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Google Discloses Severe Bug in Libgcrypt Encryption Library—Impacting Many Projects

A “severe” vulnerability in GNU Privacy Guard (GnuPG)’s Libgcrypt encryption software could have allowed an attacker to write arbitrary data to the target machine, potentially leading to remote code execution.

The flaw, which affects version 1.9.0 of libgcrypt, was discovered on January 28 by Tavis Ormandy of Project Zero, a security research unit within Google dedicated to finding zero-day bugs in hardware and software systems.

No other versions of Libgcrypt are affected by the vulnerability.

“There is a heap buffer overflow in libgcrypt due to an incorrect assumption in the block buffer management code,” Ormandy said. “Just decrypting some data can overflow a heap buffer with attacker controlled data, no verification or signature is validated before the vulnerability occurs.”

password auditor

GnuPG addressed the weakness almost immediately within a day after disclosure, while urging users to stop using the vulnerable version. The latest version can be downloaded here.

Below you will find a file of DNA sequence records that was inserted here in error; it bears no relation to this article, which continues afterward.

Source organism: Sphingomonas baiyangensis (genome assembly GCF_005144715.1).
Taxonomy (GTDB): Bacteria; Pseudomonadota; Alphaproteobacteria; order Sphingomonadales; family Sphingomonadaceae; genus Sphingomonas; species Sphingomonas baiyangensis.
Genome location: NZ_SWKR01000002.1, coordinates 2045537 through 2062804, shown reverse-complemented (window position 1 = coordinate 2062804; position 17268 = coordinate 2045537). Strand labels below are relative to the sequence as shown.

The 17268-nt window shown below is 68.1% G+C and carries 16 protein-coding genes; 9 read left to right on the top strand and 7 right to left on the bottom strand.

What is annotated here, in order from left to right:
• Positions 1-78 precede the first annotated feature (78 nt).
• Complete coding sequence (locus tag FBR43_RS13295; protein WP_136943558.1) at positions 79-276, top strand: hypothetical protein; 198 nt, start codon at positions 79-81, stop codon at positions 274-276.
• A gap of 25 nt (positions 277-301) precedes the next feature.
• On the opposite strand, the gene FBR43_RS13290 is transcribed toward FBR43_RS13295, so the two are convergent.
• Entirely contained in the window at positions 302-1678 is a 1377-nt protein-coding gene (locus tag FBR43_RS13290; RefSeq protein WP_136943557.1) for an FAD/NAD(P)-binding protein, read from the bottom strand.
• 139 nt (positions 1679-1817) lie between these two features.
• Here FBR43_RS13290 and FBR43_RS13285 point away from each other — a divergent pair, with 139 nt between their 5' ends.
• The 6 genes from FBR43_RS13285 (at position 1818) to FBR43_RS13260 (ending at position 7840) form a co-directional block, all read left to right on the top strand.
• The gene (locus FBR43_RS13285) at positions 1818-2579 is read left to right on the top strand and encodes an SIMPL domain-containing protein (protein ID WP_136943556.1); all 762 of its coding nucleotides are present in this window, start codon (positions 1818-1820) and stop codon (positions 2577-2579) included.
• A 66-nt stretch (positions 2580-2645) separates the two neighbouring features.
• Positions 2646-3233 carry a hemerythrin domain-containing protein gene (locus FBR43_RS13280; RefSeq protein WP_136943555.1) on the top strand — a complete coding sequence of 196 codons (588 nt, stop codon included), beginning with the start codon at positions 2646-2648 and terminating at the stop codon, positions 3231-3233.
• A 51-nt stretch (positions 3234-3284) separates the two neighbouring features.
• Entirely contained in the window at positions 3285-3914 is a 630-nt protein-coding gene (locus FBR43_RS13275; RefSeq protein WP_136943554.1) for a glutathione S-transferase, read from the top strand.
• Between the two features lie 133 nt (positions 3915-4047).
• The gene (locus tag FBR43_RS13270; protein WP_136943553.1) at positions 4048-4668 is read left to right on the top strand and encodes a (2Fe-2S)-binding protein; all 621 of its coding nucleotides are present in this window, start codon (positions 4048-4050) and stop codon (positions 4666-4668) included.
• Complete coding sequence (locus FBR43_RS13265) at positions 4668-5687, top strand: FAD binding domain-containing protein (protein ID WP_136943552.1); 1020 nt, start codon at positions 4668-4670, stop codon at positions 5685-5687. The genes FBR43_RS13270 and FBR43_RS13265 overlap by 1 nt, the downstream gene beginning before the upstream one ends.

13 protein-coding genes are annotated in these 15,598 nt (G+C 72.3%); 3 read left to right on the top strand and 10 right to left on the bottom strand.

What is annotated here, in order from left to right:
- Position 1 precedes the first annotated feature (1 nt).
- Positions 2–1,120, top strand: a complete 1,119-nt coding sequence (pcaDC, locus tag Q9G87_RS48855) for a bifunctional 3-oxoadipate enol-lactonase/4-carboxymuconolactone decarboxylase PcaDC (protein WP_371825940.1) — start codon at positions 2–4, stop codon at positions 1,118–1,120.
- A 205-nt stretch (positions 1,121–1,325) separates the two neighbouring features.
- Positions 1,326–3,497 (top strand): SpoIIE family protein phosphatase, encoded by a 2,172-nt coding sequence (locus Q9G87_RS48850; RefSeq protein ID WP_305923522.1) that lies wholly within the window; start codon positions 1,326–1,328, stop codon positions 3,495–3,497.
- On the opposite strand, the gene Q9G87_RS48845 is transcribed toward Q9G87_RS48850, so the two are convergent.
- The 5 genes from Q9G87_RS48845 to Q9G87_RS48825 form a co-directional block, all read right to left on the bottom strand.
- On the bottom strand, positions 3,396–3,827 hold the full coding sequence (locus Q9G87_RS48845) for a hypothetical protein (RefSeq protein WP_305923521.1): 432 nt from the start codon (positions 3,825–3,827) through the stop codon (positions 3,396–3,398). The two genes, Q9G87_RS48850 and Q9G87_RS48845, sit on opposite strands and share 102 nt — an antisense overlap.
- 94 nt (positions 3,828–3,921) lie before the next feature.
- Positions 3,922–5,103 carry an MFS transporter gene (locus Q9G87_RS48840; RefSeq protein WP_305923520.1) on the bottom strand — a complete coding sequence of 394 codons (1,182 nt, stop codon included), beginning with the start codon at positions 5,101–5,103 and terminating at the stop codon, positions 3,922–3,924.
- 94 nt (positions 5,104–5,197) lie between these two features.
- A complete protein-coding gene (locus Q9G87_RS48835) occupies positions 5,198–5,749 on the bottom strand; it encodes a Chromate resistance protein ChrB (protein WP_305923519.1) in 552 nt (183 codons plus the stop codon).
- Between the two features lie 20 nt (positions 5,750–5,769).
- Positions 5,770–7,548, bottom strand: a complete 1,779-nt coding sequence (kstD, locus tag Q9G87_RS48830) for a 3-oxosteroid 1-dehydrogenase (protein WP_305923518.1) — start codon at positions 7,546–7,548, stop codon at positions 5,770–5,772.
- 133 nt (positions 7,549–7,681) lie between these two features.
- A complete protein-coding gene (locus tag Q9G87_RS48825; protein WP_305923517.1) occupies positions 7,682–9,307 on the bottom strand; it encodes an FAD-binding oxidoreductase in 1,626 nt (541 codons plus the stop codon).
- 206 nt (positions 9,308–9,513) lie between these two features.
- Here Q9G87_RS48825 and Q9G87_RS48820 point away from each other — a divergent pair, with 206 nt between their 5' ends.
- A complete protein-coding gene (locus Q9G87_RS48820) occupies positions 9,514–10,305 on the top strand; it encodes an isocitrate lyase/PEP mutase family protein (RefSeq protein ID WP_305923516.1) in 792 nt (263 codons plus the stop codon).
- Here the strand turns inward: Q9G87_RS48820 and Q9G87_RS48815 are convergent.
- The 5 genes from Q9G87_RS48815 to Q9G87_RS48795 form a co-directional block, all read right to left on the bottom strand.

The Libgcrypt library is an open-source cryptographic toolkit offered as part of GnuPG software suite to encrypt and sign data and communications. An implementation of OpenPGP, it’s used for digital security in many Linux distributions such as Fedora and Gentoo, although it isn’t as widely used as OpenSSL or LibreSSL.

According to GnuPG, the bug appears to have been introduced in 1.9.0 during its development phase two years ago as part of a change to “reduce overhead on generic hash write function,” but it was only spotted last week by Google Project Zero.

Thus all an attacker needs to do to trigger this critical flaw is to send the library a block of specially-crafted data to decrypt, thus tricking the application into running an arbitrary fragment of malicious code embedded in it (aka shellcode) or crash a program (in this case, gpg) that relies on the Libgcrypt library.

“Exploiting this bug is simple and thus immediate action for 1.9.0 users is required,” Libgcrypt author Werner Koch noted. “The 1.9.0 tarballs on our FTP server have been renamed so that scripts won’t be able to get this version anymore.”

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